Grandparents Denied Access to their Grandchildren

Lucky

Lucky

I met a woman while shopping recently. At one point during our conversation, I asked her if she had kids. She said “Nope!”  to which I replied, “Lucky you!”  To which she responded, “I hear that a lot!”

My response surprised me, as I have always thought that I was lucky to have a child, in spite of all the angst, worries, hardships and sorrows I’ve experienced as a mother. I started thinking about my knee – jerk response to my new friend’s “Nope!” and asked myself some questions:

– Do I really feel this way?

– Am I a terrible person/mother to have responded in such a fashion? 

– Is it my anger, frustration and hurt talking?

– What do I do with this perspective now that it’s leaked out of my subconscious?

– How do I make peace with such a thought?

After much introspection, I realized that I feel both ways – I’m glad I gave birth to a beautiful, healthy boy. I’m happy to have given him life. I also realized that it’s difficult to feel warmly toward him due to the travails, heartache and suffering I’ve had to endure because of his behaviors and decisions.

I understand that many people have more challenging circumstances surrounding their children, and my heart goes out to them. I’m blessed in many ways: my son is alive and he has four beautiful children who are all thriving. In addition, my son and I still communicate, if sporadically, and it is polite and friendly, despite the influence of his wife. So, I’m grateful.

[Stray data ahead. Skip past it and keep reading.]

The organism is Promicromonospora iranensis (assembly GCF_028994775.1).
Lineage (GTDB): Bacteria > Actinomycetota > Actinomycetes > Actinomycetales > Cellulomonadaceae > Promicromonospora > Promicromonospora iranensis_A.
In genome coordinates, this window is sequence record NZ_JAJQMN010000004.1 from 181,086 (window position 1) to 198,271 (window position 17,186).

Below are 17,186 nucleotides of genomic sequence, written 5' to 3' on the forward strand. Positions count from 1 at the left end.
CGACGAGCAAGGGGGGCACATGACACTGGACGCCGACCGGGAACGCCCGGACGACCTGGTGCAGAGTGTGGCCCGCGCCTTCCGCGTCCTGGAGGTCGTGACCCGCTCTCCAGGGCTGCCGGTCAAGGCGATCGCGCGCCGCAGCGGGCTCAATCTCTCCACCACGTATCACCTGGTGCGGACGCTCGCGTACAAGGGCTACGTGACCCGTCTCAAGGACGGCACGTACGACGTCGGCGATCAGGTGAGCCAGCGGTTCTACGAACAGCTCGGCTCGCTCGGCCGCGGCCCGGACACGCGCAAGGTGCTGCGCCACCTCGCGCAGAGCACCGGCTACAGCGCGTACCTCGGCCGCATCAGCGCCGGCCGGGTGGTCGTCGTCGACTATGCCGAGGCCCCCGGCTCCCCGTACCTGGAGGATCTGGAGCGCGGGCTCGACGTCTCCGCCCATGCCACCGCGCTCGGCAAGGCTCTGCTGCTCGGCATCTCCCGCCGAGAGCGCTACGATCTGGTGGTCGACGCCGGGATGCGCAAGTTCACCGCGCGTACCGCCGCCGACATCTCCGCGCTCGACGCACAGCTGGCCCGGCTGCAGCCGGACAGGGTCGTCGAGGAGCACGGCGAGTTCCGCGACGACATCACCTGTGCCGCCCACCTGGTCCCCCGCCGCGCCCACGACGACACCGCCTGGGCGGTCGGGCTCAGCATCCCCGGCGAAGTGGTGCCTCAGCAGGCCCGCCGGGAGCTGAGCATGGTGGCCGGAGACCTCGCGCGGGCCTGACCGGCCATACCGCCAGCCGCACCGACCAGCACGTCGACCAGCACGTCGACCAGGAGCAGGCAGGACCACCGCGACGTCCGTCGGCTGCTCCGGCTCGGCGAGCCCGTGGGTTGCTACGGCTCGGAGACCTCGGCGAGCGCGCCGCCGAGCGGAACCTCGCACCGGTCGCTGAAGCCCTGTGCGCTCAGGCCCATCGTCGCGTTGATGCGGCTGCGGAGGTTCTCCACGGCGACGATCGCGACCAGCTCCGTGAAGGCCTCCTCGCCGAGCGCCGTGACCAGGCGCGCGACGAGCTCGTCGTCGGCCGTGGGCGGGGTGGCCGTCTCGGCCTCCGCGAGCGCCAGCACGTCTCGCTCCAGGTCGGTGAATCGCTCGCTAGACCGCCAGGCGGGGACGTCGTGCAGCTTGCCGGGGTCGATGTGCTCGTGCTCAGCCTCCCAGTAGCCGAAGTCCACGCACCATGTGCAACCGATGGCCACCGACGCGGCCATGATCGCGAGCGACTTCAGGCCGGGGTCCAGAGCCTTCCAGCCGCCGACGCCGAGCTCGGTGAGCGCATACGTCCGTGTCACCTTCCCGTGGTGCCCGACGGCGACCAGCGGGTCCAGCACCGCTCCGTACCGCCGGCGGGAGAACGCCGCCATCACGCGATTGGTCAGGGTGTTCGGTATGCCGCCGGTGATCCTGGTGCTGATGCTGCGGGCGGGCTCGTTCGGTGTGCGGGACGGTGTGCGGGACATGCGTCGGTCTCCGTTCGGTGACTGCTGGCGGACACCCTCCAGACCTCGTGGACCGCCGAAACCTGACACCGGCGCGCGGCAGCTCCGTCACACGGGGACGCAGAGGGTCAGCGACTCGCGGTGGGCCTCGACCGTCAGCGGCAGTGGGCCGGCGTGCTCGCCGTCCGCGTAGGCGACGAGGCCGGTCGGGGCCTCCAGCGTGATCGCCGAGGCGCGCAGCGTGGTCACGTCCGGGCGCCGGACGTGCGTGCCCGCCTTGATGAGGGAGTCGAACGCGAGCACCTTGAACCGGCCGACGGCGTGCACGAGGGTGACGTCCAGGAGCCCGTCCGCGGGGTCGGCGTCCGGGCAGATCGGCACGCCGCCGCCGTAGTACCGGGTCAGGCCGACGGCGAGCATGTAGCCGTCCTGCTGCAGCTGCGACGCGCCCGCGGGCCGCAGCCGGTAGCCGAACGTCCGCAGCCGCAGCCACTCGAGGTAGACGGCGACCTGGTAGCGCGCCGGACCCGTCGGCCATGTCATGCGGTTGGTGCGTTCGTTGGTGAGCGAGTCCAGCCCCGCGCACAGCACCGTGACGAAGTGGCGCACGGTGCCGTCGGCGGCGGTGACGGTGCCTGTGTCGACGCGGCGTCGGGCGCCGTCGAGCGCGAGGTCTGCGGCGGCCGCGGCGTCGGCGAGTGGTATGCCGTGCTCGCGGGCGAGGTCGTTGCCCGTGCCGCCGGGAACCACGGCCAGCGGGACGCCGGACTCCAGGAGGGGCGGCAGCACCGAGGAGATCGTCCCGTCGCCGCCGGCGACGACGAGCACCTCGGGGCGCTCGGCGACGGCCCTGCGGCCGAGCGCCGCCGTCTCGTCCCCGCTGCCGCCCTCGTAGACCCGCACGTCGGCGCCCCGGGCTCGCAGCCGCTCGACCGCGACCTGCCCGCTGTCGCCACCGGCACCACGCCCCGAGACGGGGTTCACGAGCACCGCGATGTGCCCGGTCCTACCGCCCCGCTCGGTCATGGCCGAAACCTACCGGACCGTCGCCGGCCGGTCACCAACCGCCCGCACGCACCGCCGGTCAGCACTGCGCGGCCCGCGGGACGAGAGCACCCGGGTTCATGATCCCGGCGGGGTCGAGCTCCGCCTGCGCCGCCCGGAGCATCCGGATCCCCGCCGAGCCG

I have found that no matter what our circumstances are in life, there is always, and I mean always, something for which to be grateful. For example, I live separated from my family – geographically and emotionally. Holidays are torture, especially since most of them are designed for family gatherings and connection. I miss my son and grandchildren terribly and there are days when I find myself spinning in a vortex of an impotent sadness. However, as difficult as it is to be alienated from my son and grandchildren, there are compensations. I no longer have to work so hard to survive in an unhealthy dynamic where I’m kissing butt all the time.  I no longer have to jump through hoops only to be told that I didn’t do it right. I no longer have to witness my son getting weaker and more tethered as the years roll by under his wife’s control and dictatorship.

Yes, there are many compensations. I’ve learned to accept things as they are, no matter how much I wish they were different. I’ve learned how to find peace and serenity by understanding what I can control and what I can’t. I’ve learned to manage expectations.

It’s a bit counterintuitive, but I feel lucky to have known heartbreak – many times over – because there have been so many gifts wrapped inside. And, I believe one of the biggest gifts has been to have a child whose existence has taught me so much about unconditional love.

 



5 thoughts on “Lucky”